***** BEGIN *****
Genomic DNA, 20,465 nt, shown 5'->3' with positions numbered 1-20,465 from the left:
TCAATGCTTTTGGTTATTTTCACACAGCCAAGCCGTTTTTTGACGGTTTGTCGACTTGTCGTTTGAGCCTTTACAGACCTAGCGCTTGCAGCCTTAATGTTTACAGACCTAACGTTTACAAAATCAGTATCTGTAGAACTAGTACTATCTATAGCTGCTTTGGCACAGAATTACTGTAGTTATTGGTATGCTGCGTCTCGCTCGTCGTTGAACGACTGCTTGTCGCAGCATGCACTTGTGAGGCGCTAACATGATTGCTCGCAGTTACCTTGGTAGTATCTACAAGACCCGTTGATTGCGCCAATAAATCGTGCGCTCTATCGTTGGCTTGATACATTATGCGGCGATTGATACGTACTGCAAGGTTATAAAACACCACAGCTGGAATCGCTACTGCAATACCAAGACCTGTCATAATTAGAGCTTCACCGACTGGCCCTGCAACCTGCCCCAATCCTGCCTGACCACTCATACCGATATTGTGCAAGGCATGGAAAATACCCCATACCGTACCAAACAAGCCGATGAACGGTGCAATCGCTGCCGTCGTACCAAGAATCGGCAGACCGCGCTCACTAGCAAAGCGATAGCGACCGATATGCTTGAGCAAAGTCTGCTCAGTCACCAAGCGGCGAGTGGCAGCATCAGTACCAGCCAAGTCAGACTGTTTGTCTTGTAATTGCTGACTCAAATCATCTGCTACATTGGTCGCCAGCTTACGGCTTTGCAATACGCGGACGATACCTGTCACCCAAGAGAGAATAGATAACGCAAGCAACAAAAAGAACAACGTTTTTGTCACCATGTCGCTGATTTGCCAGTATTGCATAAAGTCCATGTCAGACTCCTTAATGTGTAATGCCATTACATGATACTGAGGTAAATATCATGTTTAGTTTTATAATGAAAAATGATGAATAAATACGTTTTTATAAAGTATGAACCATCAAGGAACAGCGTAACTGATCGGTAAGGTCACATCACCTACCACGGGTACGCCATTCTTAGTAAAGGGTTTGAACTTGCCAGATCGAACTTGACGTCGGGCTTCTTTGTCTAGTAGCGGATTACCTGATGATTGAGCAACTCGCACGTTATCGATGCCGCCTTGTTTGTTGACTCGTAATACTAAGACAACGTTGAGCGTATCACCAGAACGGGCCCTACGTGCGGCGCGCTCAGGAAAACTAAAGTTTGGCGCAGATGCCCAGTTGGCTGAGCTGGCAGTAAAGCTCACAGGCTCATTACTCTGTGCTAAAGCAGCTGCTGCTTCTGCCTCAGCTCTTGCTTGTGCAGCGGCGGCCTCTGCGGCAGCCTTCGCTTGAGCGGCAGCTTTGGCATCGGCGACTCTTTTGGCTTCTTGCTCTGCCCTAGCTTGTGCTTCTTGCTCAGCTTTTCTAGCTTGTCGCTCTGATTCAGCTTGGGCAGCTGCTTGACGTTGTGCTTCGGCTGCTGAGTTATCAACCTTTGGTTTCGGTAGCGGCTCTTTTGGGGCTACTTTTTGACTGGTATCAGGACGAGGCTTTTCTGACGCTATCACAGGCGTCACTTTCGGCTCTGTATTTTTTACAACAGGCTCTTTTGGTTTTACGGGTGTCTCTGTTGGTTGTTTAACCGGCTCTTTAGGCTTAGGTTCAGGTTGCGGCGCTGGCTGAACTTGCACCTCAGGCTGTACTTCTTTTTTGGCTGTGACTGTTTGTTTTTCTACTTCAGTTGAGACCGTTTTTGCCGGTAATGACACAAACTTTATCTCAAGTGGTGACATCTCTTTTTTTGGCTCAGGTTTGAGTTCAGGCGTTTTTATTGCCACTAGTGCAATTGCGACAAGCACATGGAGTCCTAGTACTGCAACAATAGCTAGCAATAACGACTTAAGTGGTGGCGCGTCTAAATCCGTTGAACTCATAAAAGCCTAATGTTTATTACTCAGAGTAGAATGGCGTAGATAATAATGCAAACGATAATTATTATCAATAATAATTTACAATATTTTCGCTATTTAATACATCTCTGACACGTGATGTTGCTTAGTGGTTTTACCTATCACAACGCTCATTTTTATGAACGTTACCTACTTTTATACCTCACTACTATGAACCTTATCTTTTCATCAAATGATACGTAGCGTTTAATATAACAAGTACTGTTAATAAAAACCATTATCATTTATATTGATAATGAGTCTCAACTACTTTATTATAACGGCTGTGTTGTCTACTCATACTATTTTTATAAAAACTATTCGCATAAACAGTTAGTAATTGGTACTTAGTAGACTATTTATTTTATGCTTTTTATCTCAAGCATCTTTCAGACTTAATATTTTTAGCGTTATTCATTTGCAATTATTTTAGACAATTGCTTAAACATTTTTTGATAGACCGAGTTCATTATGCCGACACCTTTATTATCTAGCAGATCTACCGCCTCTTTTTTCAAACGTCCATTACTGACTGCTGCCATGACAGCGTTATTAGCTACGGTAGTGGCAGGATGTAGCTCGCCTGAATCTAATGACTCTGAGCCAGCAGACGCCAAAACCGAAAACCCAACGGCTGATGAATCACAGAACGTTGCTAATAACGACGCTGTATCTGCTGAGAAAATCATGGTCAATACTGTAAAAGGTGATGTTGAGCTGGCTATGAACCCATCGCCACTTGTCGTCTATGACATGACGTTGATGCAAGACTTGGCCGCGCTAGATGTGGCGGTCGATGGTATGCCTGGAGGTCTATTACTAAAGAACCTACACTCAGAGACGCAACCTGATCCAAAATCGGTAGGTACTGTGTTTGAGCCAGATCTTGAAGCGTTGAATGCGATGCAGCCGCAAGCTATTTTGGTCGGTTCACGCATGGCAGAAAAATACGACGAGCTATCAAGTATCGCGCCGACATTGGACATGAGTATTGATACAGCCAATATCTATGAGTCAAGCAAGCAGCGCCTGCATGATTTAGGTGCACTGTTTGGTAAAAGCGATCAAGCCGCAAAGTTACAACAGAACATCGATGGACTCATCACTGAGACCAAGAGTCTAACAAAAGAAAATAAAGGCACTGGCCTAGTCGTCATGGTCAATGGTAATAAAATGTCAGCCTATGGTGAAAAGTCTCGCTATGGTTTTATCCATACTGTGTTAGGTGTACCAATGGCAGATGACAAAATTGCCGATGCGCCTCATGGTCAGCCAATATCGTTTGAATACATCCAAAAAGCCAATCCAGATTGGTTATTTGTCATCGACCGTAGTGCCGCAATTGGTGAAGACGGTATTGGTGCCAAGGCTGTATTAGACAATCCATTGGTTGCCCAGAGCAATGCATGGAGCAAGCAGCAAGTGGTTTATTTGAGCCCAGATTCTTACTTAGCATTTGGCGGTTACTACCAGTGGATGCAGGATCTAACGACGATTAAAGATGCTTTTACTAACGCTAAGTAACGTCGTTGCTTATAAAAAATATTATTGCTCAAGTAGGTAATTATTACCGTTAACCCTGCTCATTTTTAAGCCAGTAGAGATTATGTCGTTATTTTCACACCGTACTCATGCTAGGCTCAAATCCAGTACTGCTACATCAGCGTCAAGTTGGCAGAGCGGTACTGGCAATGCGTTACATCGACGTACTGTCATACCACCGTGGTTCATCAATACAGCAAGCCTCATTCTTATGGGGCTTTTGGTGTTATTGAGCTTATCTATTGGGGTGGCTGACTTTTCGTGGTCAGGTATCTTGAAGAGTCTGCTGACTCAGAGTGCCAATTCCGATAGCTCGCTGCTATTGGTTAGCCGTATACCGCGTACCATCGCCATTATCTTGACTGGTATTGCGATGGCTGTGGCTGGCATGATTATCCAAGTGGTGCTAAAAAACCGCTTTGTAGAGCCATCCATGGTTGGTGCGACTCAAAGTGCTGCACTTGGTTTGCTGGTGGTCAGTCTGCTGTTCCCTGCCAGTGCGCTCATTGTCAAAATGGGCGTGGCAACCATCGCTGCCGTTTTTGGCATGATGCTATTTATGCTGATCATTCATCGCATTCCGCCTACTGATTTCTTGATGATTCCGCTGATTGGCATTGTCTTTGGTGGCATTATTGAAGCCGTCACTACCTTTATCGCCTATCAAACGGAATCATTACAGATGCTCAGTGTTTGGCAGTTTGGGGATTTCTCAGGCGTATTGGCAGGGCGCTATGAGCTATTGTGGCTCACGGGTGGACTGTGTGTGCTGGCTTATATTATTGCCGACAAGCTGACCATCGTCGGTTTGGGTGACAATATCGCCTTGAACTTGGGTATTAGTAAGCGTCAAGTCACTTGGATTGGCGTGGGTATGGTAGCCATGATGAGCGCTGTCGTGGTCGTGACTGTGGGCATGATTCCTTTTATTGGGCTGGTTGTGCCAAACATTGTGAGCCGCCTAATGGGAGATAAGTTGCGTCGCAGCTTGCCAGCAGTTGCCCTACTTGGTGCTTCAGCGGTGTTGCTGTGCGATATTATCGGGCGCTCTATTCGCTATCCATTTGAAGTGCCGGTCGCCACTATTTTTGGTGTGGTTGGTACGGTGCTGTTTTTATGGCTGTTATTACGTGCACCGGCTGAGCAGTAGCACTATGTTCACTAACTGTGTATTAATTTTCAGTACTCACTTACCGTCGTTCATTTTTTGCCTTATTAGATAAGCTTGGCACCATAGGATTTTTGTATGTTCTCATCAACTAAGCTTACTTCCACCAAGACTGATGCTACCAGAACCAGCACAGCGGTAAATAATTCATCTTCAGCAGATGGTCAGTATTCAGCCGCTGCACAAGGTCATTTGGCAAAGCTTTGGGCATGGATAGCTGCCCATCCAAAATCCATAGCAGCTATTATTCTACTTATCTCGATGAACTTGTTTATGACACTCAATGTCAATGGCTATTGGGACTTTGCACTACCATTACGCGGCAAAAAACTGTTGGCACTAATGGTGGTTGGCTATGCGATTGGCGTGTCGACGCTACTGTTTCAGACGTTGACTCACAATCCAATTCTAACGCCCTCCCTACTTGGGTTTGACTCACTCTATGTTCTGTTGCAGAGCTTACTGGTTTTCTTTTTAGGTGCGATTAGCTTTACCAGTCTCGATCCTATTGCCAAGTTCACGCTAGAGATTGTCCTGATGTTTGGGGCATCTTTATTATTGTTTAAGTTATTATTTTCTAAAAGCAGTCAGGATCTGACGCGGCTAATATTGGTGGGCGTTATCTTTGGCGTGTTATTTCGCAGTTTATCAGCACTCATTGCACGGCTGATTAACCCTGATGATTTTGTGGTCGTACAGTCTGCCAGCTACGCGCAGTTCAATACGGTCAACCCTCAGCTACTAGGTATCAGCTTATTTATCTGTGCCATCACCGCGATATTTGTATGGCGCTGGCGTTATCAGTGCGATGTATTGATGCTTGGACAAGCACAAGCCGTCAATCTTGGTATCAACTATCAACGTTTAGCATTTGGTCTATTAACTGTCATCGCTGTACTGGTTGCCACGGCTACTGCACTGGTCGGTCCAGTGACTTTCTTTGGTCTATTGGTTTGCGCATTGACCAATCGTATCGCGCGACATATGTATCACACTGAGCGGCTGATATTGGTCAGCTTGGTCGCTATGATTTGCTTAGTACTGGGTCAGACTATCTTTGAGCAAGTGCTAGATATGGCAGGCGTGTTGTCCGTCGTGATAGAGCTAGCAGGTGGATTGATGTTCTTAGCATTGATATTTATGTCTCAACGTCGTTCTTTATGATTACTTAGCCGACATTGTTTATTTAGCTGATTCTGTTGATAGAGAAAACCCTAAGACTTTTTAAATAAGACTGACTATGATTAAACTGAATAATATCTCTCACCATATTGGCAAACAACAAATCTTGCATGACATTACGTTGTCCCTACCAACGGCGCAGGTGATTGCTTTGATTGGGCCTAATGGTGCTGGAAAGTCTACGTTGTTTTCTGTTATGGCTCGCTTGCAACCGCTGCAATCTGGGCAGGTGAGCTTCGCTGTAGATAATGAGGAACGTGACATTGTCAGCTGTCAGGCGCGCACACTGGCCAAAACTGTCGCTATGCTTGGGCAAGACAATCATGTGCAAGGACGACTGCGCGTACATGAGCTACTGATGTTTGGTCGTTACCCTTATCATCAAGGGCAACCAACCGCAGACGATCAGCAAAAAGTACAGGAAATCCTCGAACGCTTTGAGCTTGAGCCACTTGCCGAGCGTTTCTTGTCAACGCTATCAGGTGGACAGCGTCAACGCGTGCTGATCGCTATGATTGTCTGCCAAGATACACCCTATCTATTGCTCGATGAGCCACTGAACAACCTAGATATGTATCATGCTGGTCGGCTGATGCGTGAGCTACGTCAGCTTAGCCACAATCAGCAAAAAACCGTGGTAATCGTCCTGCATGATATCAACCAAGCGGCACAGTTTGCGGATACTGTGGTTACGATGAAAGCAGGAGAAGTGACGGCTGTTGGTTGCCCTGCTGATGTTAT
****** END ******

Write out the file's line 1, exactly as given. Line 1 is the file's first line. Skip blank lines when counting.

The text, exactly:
Genomic DNA, 20,465 nt, shown 5'->3' with positions numbered 1-20,465 from the left: